Yes the glass tool used to grind the mirror is then polished and figure to make the secondary. So you are grinding both at the same time. You core out the secondary from the center of the tool because it needs to be small enough not to block any light and this also avoids any turn edge problems.  

   Tim you cored the mirror blank for your Gregorian with  a diamond coring bits and that I  told you about so you know how easy and fast it is to core out the secondary. 

 

                         - Dave 


Edited by DAVIDG, 21 September 2020 - 06:57 PM.

  • tim53 and Terra Nova like this

#1009 DAVIDG

DAVIDG

    Cosmos

  • *****
  • Posts: 9,739
  • Joined: 02 Dec 2004
  • Loc: Hockessin, De

Posted 21 September 2020 - 06:56 PM

I love the way Dave makes this sound so easy, like it's an everyday thing and so simple. The reality for me is I'd end up with two ash trays smile.gif

 

Good luck with the project if you take it on Terra waytogo.gif

In all seriousness, a number of these  scopes of my design have been built without any help from me so it is not like I have some special skills and/or tools. My optics were made in my  kitchen and the OTA is a couple of cardboard mailing tubes. 

 We have  people here with more than enough skills to build one, especially when seeing  some of the amazing restoration projects that have been posted.

 

                     - Dave  


  • tim53, steve t and GreyDay like this

#1010 GreyDay

GreyDay

    Mariner 2

  • -----
  • Posts: 276
  • Joined: 28 Nov 2013
  • Loc: Southport UK

Posted 21 September 2020 - 08:00 PM

 We have  people here with more than enough skills to build one, especially when seeing  some of the amazing restoration projects that have been posted.

I agree Dave, the restorations and projects are the main reason i spend time here on CN, sadly in my area i'm yet to meet anyone who has ground their own mirror. I know there are quite a few amateur telescope makers here in the uk and i only live an hours drive from a company that do coatings, maybe i'll dig a little deeper :)


  • tim53 likes this

#1011 RichA

RichA

    Vanguard

  • *****
  • Posts: 2,228
  • Joined: 03 Jun 2010
  • Loc: Toronto, Canada

Posted 21 September 2020 - 10:34 PM

Expensive larger mounts prevent me from expensive larger scopes, in the same way as truss Dobs stop me going larger than 12" aperture.

The days of cheap large mounts are over I guess, at least GEMs.  Blame the imagers and their sub-arc second guiding needs...


  • GreyDay likes this

#1012 GreyDay

GreyDay

    Mariner 2

  • -----
  • Posts: 276
  • Joined: 28 Nov 2013
  • Loc: Southport UK

Posted 22 September 2020 - 02:20 AM

The days of cheap large mounts are over I guess, at least GEMs.  Blame the imagers and their sub-arc second guiding needs...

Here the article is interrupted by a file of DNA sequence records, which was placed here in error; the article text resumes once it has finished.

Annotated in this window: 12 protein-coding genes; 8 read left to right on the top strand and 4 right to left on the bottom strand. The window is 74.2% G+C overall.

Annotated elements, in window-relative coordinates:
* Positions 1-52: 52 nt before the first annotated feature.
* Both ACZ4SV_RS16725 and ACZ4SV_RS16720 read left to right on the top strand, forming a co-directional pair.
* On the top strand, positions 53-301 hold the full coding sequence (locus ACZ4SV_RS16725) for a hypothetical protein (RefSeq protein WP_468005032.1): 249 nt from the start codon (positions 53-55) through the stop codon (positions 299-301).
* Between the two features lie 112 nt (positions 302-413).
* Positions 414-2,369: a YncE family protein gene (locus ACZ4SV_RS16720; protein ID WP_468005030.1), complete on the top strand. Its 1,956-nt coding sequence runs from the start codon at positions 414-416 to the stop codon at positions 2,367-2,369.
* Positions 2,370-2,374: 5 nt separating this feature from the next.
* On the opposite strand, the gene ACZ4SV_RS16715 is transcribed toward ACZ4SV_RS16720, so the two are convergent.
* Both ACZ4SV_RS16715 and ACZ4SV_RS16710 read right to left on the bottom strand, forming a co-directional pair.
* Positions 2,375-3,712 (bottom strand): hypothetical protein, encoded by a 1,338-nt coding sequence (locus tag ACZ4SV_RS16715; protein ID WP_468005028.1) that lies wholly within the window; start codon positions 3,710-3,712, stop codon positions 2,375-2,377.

I also blame them for the death of the slow refractor and that moment of bitter disappointment a first timer feels, when they see the Andromeda galaxy is a smudge and Jupiter is a small white ball.

 

Great job guys...waytogo.gif


Edited by GreyDay, 22 September 2020 - 02:20 AM.


#1013 Terra Nova

Terra Nova

    ISS

  • *****
  • Posts: 23,083
  • Joined: 29 May 2012
  • Loc: Northern Kentucky

Posted 22 September 2020 - 07:58 AM

In all seriousness, a number of these  scopes of my design have been built without any help from me so it is not like I have some special skills and/or tools. My optics were made in my  kitchen and the OTA is a couple of cardboard mailing tubes. 

 We have  people here with more than enough skills to build one, especially when seeing  some of the amazing restoration projects that have been posted.

 

                     - Dave  

Dave, Is it a doable project in your week-long Delmarva mirror-making camp?



#1014 DAVIDG

DAVIDG

    Cosmos

  • *****
  • Posts: 9,739
  • Joined: 02 Dec 2004
  • Loc: Hockessin, De

Posted 22 September 2020 - 09:43 AM

Dave, Is it a doable project in your week-long Delmarva mirror-making camp?

 Terra,

    Unfortunately the Delmarva Stars Gazers disbanded so no more mirror making weekend.  Yes the optics could have been done in 3 days we held the class.  You made a mirror using Sam Browns 'All About Telescopes" so it is the same but you don't parabolize the primary, you leave it at a clean sphere. So that makes it easier. Making the secondary is the same polishing process as the mirror but you test it like you test an optical flat against a Master surface. In this case the Master surface is your primary mirror.  Only a little more then the 2" center section of the 4" glass tool used to make the primary is turned into the secondary so only this area needs to good. Since the primary and secondary have the same radii once you are done grinding the primary you are  also done grinding the secondary.  

   I have 4.25 f/27 system that is perfectly color corrected and with no central obstruction. It weights maybe 5 lbs so it is no problem for a CG-5 type mount. 

  Here is the design plans 

 

                     - Dave

 

delmarvaschiefdrawing.jpg


  • tim53, steve t and Terra Nova like this

#1015 Garyth64

Garyth64

    Fly Me to the Moon

  • *****
  • Posts: 5,093
  • Joined: 07 May 2015
  • Loc: SE Michigan

Posted 22 September 2020 - 10:04 AM

Hi David, is it possible to have that sheet with more resolution?  It's hard to read all the data.  Thanks.

 

This looks very interesting, and I may think about making one.


Edited by Garyth64, 22 September 2020 - 10:05 AM.


#1016 tim53

tim53

    Hubble

  • *****
  • Posts: 15,133
  • Joined: 17 Dec 2004
  • Loc: Highland Park, CA

Posted 22 September 2020 - 10:07 AM

I swear I'm going to make one, when I can get time.

 

Question:  Can it be scaled up to, say, 16"?  That would make a serious planetary imager.

 

-Tim.


  • Terra Nova likes this

#1017 DAVIDG

DAVIDG

    Cosmos

  • *****
  • Posts: 9,739
  • Joined: 02 Dec 2004
  • Loc: Hockessin, De

Posted 22 September 2020 - 10:15 AM

I swear I'm going to make one, when I can get time.

 

Question:  Can it be scaled up to, say, 16"?  That would make a serious planetary imager.

 

-Tim.

 Tim,

   It can't be scaled to 16" with out additional optics. The 4.25" aperture is the "sweet spot" for easy of construction and optical performance.